When it’s time to implement a project deliverable, especially one that’s technology based, the team involved spends a good chunk of time dedicated to testing the software functionality, buying hardware upgrades and making sure everyone involved attends the required training session.
An often-overlooked aspect to the above plan that can make or break the success of any solution being truly adopted is change management. This sometimes-misleading term has a very simple underlying definition: it’s the process whereby employees go from how they do something today to how they will do that same thing with the new solution to the benefit of the individuals and the company.
Seems pretty straightforward but the trick to all of this is adults typically are not big fans of change. I once saw a project come to its knees during implementation because a senior vice president didn’t want to change how he received his daily reports. In the old world someone dropped off the print version every afternoon; in the new world he had to go to a shared drive and download it himself. This opened the door for a number of employees to say what they too didn’t want to change with the new solution and the whole project took a giant step backwards before it could go forwards again with the roll out.
While there are lots of products, tools, and training on the subject of change management, the process itself is fairly straightforward:
- The first step is making the employees aware that a change is coming. It’s the first step in preparing the organization that “this is how we’ve always done it” is going to be replaced very soon. Simple communications: email, staff meeting agenda items and a piece in the company newsletter that message something new is coming are the best ways to start change management efforts.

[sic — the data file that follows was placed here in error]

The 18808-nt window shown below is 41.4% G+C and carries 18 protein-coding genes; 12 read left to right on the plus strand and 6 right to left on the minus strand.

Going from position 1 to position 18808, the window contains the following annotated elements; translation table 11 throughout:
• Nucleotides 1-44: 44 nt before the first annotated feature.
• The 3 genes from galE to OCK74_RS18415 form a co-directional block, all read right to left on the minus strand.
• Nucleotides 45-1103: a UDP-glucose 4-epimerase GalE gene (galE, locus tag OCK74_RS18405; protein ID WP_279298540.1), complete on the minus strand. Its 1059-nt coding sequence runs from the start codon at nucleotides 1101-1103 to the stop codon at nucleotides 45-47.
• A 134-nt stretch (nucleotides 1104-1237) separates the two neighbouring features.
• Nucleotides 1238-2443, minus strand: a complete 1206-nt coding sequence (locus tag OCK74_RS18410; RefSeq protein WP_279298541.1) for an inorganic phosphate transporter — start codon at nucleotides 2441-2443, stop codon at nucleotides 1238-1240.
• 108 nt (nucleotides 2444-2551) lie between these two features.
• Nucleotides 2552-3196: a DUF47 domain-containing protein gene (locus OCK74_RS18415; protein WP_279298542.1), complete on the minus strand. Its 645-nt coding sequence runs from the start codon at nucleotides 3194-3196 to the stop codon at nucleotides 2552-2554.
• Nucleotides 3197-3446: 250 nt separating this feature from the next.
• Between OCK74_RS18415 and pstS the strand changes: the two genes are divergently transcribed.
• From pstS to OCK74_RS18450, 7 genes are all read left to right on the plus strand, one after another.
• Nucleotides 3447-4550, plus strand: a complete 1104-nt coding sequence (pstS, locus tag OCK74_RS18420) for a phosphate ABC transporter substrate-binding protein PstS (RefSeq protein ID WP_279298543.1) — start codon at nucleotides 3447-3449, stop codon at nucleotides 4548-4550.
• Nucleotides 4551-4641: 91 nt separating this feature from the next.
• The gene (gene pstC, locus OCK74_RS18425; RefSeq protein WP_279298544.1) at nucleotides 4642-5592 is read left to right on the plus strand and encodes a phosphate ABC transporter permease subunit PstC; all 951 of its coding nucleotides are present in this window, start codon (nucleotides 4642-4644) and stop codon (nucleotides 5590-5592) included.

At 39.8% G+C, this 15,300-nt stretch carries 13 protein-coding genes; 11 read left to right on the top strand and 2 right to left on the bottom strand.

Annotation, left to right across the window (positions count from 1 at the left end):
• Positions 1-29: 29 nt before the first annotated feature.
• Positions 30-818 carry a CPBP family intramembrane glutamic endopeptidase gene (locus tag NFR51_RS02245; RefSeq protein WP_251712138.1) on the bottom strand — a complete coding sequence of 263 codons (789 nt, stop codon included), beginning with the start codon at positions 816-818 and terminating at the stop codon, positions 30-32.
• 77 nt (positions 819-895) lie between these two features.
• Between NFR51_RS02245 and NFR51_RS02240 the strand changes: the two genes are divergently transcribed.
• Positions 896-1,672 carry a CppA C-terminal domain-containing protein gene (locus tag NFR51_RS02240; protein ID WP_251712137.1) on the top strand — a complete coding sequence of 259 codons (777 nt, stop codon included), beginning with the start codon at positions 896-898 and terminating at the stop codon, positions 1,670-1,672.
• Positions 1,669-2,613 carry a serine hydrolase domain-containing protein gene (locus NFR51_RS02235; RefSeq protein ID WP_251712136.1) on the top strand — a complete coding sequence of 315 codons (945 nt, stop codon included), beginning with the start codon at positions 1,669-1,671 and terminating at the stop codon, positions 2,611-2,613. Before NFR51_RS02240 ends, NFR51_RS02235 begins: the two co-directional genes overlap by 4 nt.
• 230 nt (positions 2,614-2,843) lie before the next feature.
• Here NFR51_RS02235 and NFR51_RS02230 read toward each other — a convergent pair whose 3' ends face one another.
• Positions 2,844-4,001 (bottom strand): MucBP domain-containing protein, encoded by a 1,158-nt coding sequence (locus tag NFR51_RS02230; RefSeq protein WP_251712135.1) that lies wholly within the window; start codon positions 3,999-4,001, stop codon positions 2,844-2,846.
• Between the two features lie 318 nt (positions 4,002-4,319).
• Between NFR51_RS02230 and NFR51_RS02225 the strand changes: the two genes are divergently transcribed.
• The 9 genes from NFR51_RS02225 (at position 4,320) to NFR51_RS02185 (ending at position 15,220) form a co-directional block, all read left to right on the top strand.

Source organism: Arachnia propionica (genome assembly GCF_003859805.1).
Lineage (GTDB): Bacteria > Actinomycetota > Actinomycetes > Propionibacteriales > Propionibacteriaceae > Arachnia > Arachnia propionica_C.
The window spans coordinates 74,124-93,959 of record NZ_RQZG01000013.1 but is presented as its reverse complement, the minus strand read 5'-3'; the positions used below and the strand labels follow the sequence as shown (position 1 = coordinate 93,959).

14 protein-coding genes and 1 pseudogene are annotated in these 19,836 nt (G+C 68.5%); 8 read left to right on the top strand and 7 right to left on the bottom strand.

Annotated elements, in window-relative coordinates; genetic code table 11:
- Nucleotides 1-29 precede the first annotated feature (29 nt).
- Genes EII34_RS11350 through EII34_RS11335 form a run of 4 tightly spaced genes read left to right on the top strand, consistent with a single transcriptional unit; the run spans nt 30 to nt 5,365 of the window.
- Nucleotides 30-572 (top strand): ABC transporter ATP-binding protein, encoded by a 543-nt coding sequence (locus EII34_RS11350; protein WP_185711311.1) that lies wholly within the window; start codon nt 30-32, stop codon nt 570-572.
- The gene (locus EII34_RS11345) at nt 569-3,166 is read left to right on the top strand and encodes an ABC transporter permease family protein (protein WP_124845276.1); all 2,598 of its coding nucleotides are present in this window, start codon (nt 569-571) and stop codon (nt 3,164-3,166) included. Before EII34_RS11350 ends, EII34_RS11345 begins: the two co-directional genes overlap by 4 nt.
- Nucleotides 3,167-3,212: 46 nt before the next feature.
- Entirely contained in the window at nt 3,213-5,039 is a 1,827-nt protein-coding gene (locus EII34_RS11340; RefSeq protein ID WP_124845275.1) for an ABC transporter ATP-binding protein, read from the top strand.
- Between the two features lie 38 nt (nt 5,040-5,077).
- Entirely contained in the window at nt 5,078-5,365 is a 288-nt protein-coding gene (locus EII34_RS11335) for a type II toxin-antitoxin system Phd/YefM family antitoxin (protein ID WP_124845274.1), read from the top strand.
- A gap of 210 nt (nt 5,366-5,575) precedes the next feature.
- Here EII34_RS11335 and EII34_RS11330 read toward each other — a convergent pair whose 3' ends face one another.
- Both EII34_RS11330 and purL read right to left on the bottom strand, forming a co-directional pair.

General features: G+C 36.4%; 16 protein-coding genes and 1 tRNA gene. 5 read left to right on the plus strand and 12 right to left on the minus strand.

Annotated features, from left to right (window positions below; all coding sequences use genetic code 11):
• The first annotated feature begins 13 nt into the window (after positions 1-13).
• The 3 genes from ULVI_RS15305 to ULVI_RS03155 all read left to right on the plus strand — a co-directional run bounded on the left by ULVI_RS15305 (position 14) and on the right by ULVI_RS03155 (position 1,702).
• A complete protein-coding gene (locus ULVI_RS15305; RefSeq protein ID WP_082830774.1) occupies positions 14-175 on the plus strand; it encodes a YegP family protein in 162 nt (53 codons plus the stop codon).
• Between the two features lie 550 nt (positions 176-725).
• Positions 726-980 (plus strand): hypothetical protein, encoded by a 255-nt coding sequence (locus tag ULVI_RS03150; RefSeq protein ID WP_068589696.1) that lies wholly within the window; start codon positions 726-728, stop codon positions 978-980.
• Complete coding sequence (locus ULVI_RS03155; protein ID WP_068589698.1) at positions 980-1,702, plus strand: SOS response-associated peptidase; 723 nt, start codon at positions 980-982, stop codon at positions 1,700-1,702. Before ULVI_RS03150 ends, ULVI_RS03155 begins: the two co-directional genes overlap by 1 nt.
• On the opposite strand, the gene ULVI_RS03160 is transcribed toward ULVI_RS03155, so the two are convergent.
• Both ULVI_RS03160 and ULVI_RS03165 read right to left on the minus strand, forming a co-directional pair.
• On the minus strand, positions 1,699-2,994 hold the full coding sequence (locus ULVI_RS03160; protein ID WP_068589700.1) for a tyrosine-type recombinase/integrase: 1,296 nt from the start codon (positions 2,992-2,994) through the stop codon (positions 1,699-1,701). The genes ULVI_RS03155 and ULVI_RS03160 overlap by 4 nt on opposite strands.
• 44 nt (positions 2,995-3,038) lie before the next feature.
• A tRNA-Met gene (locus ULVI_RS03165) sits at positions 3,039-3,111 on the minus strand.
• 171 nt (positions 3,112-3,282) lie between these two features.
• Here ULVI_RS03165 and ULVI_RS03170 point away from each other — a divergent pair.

- Once all concerned have a sense of the change, they want to understand the “why’s” in terms of the solution itself, the timing and their own individual concerns (why me?). It’s at this point the team needs to focus in on the benefits of the change and conversely the potential consequence of not embracing the change.
- Once employees understand the value of the change they need to align with the change and start understanding how to use it within their respective roles. This stage is best served by training and the team needs to include not just the procedures, but also ways employees can seek continued support throughout implementation.
- The last step, and often the one that needs the most time and attention is adoption. It’s at this point employees decide for themselves the degree to which they are going to actually integrate the change within their daily work lives. Project teams can best serve employees in this phase by providing feed back cycles, check-in meetings and refresher training sessions so that if employees have any doubts about the solution at this point they have a number of different ways to voice their concern in real time and ultimately gain the trust needed that the new way, is the best way.